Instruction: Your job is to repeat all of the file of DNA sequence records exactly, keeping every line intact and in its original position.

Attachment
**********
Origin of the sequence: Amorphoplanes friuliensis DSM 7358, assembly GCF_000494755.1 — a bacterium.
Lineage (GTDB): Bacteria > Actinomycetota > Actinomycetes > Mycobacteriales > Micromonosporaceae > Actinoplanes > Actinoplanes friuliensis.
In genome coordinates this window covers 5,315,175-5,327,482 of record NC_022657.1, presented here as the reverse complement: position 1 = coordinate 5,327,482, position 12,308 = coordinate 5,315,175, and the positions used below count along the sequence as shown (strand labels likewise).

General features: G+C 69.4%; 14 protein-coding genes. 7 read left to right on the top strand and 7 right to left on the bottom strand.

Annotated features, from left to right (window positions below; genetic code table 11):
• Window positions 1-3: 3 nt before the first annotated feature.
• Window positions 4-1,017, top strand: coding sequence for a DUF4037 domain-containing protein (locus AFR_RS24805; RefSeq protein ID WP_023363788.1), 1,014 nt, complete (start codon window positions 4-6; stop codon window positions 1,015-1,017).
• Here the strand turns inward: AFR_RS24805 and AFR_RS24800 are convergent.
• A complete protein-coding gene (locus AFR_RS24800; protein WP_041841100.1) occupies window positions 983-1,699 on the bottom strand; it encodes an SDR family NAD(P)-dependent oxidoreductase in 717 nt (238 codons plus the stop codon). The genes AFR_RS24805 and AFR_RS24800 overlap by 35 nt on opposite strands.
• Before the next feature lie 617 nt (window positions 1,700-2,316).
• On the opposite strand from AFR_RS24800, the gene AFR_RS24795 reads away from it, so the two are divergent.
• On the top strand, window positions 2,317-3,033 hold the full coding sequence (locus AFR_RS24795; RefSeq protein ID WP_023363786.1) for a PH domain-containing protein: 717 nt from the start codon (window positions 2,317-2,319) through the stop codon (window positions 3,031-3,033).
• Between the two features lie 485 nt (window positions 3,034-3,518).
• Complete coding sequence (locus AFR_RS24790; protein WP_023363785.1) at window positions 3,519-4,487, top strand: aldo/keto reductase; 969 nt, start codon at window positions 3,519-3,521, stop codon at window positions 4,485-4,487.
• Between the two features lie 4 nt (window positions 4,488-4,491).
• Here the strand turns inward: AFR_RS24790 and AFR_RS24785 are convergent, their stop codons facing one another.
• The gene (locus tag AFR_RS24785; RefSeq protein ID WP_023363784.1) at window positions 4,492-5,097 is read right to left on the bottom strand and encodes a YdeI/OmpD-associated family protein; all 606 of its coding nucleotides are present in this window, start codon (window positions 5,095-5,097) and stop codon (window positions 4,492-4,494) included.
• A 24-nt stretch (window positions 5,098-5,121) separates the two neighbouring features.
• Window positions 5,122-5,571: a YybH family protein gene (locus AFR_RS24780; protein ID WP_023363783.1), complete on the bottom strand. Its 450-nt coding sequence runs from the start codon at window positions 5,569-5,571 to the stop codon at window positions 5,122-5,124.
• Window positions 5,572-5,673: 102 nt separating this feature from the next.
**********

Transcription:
Origin of the sequence: Amorphoplanes friuliensis DSM 7358, assembly GCF_000494755.1 — a bacterium.
Lineage (GTDB): Bacteria > Actinomycetota > Actinomycetes > Mycobacteriales > Micromonosporaceae > Actinoplanes > Actinoplanes friuliensis.
In genome coordinates this window covers 5,315,175-5,327,482 of record NC_022657.1, presented here as the reverse complement: position 1 = coordinate 5,327,482, position 12,308 = coordinate 5,315,175, and the positions used below count along the sequence as shown (strand labels likewise).

General features: G+C 69.4%; 14 protein-coding genes. 7 read left to right on the top strand and 7 right to left on the bottom strand.

Annotated features, from left to right (window positions below; genetic code table 11):
• Window positions 1-3: 3 nt before the first annotated feature.
• Window positions 4-1,017, top strand: coding sequence for a DUF4037 domain-containing protein (locus AFR_RS24805; RefSeq protein ID WP_023363788.1), 1,014 nt, complete (start codon window positions 4-6; stop codon window positions 1,015-1,017).
• Here the strand turns inward: AFR_RS24805 and AFR_RS24800 are convergent.
• A complete protein-coding gene (locus AFR_RS24800; protein WP_041841100.1) occupies window positions 983-1,699 on the bottom strand; it encodes an SDR family NAD(P)-dependent oxidoreductase in 717 nt (238 codons plus the stop codon). The genes AFR_RS24805 and AFR_RS24800 overlap by 35 nt on opposite strands.
• Before the next feature lie 617 nt (window positions 1,700-2,316).
• On the opposite strand from AFR_RS24800, the gene AFR_RS24795 reads away from it, so the two are divergent.
• On the top strand, window positions 2,317-3,033 hold the full coding sequence (locus AFR_RS24795; RefSeq protein ID WP_023363786.1) for a PH domain-containing protein: 717 nt from the start codon (window positions 2,317-2,319) through the stop codon (window positions 3,031-3,033).
• Between the two features lie 485 nt (window positions 3,034-3,518).
• Complete coding sequence (locus AFR_RS24790; protein WP_023363785.1) at window positions 3,519-4,487, top strand: aldo/keto reductase; 969 nt, start codon at window positions 3,519-3,521, stop codon at window positions 4,485-4,487.
• Between the two features lie 4 nt (window positions 4,488-4,491).
• Here the strand turns inward: AFR_RS24790 and AFR_RS24785 are convergent, their stop codons facing one another.
• The gene (locus tag AFR_RS24785; RefSeq protein ID WP_023363784.1) at window positions 4,492-5,097 is read right to left on the bottom strand and encodes a YdeI/OmpD-associated family protein; all 606 of its coding nucleotides are present in this window, start codon (window positions 5,095-5,097) and stop codon (window positions 4,492-4,494) included.
• A 24-nt stretch (window positions 5,098-5,121) separates the two neighbouring features.
• Window positions 5,122-5,571: a YybH family protein gene (locus AFR_RS24780; protein ID WP_023363783.1), complete on the bottom strand. Its 450-nt coding sequence runs from the start codon at window positions 5,569-5,571 to the stop codon at window positions 5,122-5,124.
• Window positions 5,572-5,673: 102 nt separating this feature from the next.